View of Fresnel lens and view from Bodie Island light tower
Fresnel lens and view from Bodie Island Lighthouse

National Park Service

Developed by French physicist Augustin Jean-Fresnel in the early 1820s, the Fresnel lens revolutionized lighthouses throughout the world. Its deceptively simple design meant that light could travel much farther from a lighthouse beam than with a conventional lens. Six types of Fresnel lenses were manufactured for lighthouses in the 1800s, sixth-order, fifth-order, fourth-order, third-order, second-order, and first-order, each one improving upon the other in terms of beam power and range.

In short, a Fresnel lens is much thinner than a conventional lens, using prisms to refract light to the center of the lens, where it is concentrated into a powerful beam.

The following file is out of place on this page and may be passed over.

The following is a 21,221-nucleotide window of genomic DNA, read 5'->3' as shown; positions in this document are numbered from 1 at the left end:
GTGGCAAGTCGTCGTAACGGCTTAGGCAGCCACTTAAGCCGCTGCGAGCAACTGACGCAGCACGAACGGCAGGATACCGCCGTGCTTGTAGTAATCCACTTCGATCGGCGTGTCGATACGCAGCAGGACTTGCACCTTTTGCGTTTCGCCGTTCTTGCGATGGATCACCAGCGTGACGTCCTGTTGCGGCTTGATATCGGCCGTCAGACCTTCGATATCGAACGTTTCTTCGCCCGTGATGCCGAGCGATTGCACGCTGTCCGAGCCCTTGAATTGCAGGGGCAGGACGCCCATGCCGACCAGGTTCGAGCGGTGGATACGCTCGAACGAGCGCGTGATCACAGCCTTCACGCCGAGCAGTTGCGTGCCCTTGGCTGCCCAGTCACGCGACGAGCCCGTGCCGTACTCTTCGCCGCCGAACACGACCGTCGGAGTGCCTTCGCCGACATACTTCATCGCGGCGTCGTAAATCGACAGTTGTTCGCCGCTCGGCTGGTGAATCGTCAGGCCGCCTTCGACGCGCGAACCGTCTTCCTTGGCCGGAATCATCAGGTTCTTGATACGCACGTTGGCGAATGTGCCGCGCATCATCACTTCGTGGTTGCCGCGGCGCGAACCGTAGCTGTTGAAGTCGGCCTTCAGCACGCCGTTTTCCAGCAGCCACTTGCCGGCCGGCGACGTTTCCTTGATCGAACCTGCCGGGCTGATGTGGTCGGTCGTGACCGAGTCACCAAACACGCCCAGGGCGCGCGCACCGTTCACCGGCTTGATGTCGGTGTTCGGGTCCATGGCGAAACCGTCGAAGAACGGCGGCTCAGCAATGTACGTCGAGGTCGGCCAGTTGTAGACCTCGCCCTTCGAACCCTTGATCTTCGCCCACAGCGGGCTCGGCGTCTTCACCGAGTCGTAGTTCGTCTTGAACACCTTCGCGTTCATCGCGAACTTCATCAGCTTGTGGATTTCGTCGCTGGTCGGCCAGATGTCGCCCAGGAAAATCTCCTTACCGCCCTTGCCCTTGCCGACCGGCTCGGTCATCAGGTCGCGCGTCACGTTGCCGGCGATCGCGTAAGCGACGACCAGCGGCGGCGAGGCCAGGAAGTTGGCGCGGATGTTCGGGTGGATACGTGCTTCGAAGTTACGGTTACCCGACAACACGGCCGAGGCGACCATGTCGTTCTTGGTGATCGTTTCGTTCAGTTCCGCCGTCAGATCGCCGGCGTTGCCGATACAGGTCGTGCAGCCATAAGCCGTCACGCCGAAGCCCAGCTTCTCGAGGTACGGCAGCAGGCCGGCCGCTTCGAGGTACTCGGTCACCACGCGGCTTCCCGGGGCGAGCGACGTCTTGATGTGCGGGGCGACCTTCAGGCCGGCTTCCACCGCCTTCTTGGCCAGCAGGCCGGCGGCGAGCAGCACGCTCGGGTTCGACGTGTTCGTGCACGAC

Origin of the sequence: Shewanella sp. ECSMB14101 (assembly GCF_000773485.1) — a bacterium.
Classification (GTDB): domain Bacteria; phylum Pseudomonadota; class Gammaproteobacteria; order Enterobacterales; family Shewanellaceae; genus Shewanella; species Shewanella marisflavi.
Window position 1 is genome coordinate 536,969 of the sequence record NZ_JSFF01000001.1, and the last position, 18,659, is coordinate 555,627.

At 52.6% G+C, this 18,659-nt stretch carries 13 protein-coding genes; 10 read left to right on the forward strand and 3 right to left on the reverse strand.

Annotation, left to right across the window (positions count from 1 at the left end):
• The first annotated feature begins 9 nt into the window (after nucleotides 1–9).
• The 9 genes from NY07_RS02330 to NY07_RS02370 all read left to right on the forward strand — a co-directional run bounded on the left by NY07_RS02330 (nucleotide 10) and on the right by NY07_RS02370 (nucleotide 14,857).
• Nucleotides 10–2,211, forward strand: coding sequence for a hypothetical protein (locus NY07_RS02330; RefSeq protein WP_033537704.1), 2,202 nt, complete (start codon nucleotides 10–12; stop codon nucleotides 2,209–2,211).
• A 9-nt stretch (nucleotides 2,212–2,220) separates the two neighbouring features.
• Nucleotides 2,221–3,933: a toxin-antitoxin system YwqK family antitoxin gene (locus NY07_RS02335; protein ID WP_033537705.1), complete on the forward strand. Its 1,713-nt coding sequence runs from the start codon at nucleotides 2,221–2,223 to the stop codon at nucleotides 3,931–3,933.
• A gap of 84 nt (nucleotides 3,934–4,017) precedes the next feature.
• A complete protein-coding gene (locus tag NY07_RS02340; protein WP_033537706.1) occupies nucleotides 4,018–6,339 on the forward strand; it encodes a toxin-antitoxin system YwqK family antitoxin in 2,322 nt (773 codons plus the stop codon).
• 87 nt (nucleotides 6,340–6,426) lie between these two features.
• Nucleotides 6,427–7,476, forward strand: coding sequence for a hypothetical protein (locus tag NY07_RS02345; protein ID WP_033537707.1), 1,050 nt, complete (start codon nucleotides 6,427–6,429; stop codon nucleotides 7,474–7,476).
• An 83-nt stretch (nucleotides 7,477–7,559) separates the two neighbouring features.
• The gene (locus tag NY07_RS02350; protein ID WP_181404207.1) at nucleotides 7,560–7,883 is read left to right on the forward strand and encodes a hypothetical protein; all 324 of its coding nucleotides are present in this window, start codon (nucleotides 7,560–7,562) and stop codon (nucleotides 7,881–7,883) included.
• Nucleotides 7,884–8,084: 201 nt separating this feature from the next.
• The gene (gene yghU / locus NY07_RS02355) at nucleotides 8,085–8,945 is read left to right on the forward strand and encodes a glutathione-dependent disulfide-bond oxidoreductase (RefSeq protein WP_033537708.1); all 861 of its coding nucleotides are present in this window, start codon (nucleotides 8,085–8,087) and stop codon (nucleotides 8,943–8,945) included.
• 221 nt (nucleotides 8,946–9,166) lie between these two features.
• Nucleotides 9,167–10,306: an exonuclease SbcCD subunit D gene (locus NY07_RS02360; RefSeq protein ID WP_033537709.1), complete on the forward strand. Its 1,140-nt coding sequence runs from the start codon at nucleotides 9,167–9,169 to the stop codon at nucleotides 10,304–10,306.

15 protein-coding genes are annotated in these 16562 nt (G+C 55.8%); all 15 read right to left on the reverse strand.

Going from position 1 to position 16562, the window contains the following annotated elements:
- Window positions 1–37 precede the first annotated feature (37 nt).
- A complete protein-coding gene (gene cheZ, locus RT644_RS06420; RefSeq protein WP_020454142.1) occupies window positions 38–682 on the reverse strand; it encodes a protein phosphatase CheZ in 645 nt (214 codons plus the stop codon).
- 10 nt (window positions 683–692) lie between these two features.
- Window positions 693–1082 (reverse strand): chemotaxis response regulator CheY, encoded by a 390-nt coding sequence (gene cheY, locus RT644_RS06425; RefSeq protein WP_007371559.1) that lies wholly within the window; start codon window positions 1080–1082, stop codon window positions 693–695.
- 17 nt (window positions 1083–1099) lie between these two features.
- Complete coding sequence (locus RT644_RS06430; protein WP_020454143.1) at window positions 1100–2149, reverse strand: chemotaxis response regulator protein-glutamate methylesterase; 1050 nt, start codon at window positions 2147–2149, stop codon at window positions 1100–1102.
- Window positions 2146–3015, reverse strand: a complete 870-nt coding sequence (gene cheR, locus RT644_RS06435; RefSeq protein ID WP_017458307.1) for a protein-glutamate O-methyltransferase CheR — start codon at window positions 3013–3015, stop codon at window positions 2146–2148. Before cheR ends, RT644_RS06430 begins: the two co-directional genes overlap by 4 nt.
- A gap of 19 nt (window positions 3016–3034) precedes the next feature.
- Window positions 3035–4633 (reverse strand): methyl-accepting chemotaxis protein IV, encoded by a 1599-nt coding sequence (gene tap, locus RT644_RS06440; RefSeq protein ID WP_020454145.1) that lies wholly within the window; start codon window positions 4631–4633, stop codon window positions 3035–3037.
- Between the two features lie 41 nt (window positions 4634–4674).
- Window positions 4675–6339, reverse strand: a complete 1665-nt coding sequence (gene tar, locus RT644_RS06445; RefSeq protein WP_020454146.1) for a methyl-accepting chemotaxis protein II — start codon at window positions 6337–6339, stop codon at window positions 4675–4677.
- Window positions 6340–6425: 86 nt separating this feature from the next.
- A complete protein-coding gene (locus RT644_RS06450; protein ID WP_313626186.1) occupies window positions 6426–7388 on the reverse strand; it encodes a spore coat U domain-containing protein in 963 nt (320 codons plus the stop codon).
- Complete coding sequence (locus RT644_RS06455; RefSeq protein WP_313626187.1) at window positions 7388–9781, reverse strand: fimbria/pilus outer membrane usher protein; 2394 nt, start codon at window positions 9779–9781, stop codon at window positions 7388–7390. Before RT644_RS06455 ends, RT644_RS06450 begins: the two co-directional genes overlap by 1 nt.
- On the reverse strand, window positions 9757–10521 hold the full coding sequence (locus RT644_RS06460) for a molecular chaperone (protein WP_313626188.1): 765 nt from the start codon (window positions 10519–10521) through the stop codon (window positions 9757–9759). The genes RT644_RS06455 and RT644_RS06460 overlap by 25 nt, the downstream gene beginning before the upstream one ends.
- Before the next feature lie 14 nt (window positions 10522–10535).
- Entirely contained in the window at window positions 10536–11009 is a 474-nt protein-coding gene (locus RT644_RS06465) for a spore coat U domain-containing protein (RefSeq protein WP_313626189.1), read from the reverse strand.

The first Bodie Island Lighthouse, completed in 1847, used Argand reflector lamps until 1854, less powerful than a Fresnel lens. In 1854, a fourth-order Fresnel lens was installed, dramatically improving the range of the beam. The second tower, completed in 1859, included a third-order Fresnel lens with a range of 15 miles. The third (and current) Bodie Island Lighthouse, completed in 1872, houses the most powerful first-order Fresnel lens, with a range exceeding 18 miles.